National Gallery of Canada / Musée des beaux-arts du Canada

Annual Bulletin 5, 1981-1982

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Ugolino di Nerio: Saint Anne and the Virgin

by Laurence B. Kanter

Pages  1  2  |  3  |  4  |  5  |  6  |  7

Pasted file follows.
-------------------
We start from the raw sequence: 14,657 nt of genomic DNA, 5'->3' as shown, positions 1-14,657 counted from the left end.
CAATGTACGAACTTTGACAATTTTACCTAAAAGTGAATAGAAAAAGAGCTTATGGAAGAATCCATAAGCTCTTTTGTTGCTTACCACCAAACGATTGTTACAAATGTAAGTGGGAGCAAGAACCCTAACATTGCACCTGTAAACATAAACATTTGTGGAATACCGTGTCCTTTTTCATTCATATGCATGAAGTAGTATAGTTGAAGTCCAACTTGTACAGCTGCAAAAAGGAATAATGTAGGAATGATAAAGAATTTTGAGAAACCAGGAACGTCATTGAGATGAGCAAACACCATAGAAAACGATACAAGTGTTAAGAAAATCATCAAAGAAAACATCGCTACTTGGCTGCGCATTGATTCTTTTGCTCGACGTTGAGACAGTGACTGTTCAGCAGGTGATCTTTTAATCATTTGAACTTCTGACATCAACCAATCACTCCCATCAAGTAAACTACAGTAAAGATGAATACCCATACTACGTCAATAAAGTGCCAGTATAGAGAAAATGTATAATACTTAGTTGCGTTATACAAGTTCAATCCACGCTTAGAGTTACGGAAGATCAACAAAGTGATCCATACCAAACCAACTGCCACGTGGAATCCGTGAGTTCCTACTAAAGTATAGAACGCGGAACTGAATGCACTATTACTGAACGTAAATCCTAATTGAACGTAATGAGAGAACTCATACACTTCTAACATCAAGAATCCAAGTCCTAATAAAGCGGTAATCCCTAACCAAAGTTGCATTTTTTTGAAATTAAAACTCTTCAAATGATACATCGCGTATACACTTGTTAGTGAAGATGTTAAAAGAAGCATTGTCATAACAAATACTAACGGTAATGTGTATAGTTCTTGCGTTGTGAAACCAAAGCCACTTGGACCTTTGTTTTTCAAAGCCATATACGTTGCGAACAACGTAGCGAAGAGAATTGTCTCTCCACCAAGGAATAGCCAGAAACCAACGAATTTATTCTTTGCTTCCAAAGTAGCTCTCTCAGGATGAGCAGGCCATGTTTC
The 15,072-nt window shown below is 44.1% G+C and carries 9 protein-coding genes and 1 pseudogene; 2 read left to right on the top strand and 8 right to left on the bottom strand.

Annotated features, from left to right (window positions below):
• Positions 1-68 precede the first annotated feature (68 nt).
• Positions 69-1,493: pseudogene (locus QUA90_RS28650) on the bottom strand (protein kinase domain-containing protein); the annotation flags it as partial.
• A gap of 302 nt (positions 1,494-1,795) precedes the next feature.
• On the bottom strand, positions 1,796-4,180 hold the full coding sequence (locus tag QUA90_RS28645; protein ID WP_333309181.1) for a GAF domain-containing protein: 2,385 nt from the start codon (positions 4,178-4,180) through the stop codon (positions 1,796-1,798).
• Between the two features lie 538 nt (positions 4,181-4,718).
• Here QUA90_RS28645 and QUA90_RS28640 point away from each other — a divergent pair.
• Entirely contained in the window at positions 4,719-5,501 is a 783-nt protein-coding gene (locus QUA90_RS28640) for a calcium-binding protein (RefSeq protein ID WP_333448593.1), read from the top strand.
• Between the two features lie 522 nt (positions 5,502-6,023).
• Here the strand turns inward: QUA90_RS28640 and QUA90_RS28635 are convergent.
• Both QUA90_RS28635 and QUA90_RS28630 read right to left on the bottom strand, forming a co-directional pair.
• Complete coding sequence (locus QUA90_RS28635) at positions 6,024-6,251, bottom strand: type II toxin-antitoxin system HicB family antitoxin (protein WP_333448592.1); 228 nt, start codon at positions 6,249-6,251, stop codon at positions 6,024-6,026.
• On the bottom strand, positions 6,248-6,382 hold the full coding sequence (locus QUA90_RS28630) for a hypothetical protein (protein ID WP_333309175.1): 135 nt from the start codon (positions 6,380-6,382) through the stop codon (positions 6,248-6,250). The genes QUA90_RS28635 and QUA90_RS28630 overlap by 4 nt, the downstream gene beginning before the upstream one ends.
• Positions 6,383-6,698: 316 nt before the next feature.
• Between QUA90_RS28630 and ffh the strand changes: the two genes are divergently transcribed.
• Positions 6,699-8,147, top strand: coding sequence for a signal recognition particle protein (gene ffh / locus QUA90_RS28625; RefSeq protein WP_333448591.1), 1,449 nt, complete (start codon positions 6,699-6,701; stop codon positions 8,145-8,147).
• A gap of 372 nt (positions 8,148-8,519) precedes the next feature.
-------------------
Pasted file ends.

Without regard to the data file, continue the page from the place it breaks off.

More interesting perhaps than what visual sources Ugolino may have been able to draw upon is the question of who might have commissioned such an image from him. The cult of Saint Anne was just at this time beginning to expand in the West, and was especially, though not exclusively, associated with two monastic orders: the Franciscans and the Carmelites. The Franciscans were the foremost exponents of the then controversial doctrine of the Immaculate Conception, and pictures of Saint Anne and the Virgin are thought to have served almost as broadsheets for the promulgation of this belief in the Virgin's purity from the moment that her mother conceived. (8) Ugolino had repeatedly demonstrated contacts with the Franciscans. At least seven altarpieces and three smaller devotional panels by him were painted for churches of that order. The Carmelites trace their particular devotion to Saint Anne to the Legend that Anne's mother, Hysmeria, was vouchsafed a vision of her holy offspring while visiting the hermits on Mount Carmel, the ancestors claimed by the modern Carmelites. (9) While the Franciscans and Carmelites were the foremost sponsors of the cult of Saint Anne, it cannot be assumed that the Ottawa panel was necessarily painted for a church of either order. It is equally possible that the altarpiece of which it formed the central panel - for such appears to have been its function - was painted to decorate the altar of a chapel containing a relic of Saint Anne; intended, in other words, as an object of devotion without polemic undertones, as is believed to be the case with the famous statue and window at Chartres. (10) Private devotions to Saint Anne also proliferated in the thirteenth and fourteenth centuries, (11) so that one cannot be too narrow in tracing possible sources for Ugolino's commission.